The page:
Director: Ana Lily Amirpour
Synopsis: Residents of a worn-down Iranian city encounter a skateboarding vampire (Sheila Vand) who preys on men who disrespect women. (This film is in black and white, but it is still worth a watch) Film takes place in Iran.
Title: Pariah (2011)
Director: Dee Rees
Synopsis: At home, 17-year-old Alike (Adepero Oduye) is a sweet and soft-spoken girl who tries to follow the wishes of her straight-laced mother (Kim Wayans). However, there’s another side of her that her parents don’t know about, Alike is a lesbian, and with her best friend Laura (Pernell Walker) she slips out to downtown dance clubs where she feels free to be open about her sexuality, though she’s still working up the courage to act on her desires. Alike is torn between living the sheltered life her parents want for her, the club-hopping lifestyle Laura has already embraced, or something that lies in between. Film made in New York, USA.
Title: Wadjda (2012)
Director: Haifaa al-Mansour (First female filmmaker from Saudi Arabia)
Synopsis: A headstrong 10-year-old girl named Wadjda (Waad Mohammed) who’s determined to challenge a neighborhood boy to a bike race despite the potentially dire repercussions. When Wadjda’s mother refuses to purchase her a bike, the young girl defiantly enters a Koran reading competition to earn the money she needs to buy it herself. Once Wadjda has her bike, the only thing left to do is prove to her young friend Abdullah that girls can race bikes just as well as boys. Film made in Saudi Arabia.
Title: Girlhood (2014)
Director: Celine Sciamma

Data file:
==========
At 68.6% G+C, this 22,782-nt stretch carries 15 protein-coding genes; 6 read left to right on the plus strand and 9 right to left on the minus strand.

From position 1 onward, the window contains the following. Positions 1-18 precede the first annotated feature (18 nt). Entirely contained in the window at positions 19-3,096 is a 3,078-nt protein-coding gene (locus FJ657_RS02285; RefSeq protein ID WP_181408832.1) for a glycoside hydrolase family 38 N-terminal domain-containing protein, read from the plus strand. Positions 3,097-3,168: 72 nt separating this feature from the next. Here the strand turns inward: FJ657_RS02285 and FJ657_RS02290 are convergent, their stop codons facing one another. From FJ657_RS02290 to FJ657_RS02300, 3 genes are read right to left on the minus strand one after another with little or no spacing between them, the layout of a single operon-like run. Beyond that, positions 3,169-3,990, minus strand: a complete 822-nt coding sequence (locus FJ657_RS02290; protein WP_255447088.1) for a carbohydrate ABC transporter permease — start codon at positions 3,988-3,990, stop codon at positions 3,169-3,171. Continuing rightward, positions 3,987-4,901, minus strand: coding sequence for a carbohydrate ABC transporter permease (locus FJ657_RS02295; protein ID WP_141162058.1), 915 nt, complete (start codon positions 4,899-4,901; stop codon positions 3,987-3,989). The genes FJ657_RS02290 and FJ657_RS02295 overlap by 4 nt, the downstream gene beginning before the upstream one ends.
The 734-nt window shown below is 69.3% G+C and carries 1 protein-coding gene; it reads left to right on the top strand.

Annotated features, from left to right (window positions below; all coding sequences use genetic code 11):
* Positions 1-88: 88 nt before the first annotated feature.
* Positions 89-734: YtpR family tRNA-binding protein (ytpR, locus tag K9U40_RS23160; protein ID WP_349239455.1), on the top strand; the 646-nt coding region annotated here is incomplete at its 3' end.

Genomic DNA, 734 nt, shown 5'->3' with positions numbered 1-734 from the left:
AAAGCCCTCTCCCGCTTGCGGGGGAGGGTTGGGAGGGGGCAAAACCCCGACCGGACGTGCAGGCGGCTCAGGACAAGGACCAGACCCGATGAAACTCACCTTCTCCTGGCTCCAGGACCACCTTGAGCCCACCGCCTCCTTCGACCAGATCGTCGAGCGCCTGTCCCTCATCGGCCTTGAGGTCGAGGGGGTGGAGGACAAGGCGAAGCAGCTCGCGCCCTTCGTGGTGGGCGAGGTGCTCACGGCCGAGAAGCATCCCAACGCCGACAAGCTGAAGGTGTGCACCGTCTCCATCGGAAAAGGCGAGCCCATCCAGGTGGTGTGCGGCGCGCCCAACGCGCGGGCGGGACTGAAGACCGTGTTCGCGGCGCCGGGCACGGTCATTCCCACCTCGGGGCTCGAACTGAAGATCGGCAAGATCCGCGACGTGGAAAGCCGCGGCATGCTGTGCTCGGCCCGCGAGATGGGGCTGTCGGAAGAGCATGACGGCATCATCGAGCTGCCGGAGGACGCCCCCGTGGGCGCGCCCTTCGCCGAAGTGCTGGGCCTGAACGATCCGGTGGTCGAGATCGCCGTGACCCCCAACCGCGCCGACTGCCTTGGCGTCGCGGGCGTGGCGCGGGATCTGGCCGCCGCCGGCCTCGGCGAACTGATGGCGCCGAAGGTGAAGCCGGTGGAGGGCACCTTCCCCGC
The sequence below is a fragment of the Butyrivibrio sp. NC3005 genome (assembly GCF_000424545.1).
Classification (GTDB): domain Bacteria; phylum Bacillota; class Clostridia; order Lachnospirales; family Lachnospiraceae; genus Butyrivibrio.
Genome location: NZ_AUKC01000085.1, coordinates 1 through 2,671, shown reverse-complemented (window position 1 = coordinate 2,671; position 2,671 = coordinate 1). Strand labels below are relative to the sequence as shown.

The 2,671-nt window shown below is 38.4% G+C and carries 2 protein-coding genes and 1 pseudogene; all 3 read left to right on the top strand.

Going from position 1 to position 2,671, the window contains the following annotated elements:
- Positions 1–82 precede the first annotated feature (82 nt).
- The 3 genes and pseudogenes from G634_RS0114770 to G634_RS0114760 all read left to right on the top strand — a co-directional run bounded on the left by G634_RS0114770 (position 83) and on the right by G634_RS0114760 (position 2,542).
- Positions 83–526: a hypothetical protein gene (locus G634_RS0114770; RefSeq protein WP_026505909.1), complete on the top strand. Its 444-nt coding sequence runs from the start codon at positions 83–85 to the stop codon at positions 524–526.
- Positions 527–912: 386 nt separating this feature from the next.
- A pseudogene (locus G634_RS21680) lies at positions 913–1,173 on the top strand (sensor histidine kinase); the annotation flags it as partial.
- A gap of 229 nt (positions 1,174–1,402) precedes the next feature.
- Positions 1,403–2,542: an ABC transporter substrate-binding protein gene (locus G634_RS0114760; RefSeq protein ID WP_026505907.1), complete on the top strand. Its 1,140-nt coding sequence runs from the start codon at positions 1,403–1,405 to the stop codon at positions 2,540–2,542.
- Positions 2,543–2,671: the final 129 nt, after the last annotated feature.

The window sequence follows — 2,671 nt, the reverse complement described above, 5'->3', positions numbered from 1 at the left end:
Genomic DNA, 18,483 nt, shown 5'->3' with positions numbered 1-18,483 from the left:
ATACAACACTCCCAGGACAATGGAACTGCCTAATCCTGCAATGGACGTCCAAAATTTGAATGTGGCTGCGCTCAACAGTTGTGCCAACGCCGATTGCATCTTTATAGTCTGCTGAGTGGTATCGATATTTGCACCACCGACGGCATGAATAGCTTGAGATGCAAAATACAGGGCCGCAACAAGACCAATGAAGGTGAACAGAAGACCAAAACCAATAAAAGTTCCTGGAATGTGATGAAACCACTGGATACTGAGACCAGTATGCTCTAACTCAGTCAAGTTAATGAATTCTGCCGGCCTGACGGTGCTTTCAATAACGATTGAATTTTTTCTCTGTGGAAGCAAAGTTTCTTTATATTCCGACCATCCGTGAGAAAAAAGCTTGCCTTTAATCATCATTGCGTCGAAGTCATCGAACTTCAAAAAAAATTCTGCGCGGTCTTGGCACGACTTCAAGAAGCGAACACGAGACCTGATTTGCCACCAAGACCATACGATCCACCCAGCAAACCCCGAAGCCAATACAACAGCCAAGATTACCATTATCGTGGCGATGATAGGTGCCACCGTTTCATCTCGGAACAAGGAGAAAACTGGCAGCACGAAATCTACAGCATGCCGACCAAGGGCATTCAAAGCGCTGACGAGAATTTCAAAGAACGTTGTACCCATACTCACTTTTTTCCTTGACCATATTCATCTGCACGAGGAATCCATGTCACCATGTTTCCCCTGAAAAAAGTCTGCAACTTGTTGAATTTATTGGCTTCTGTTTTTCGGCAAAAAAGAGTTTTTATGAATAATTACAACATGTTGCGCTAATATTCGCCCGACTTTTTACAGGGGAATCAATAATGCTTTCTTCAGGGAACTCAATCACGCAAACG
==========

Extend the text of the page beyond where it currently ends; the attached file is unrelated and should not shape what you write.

Synopsis: Marieme (Karidja Touré) starts a new life after meeting a group of three free-spirited girls. She changes her name, her style, drops out of school and starts stealing to be accepted into the gang. When her home situation becomes unbearable, Marieme seeks solace in an older man who promises her money and protection. Realizing this sort of lifestyle will never result in the freedom and independence she truly desires, she finally decides to take matters into her own hands. Film made in France.
Title: The Watermelon Woman (1996)
Director: Cheryl Dunye
Synopsis: Cheryl is young, Black, and lesbian, working in Philadelphia with her best friend Tamara and consumed by a film project: to make a video about her search for a Black actress from Philly who appeared in films in the 30s and was known as the Watermelon Woman. Following various leads, Cheryl discovers the Watermelon Woman’s stage name and real name and surmises that the actress had a long affair with Martha Page, a White woman and one of Hollywood’s few female directors. Film made in Pennsylvania, USA.
Throughout the week the University of Idaho Women’s blog will be posting articles about amazing feminists here in Moscow and around the country. So, check back here tomorrow for some more exciting news.
Don’t forget to go to the LUNAFEST Women’s Film Festival tomorrow at 7:30, at the Kenworthy and…
Happy International Women’s Day!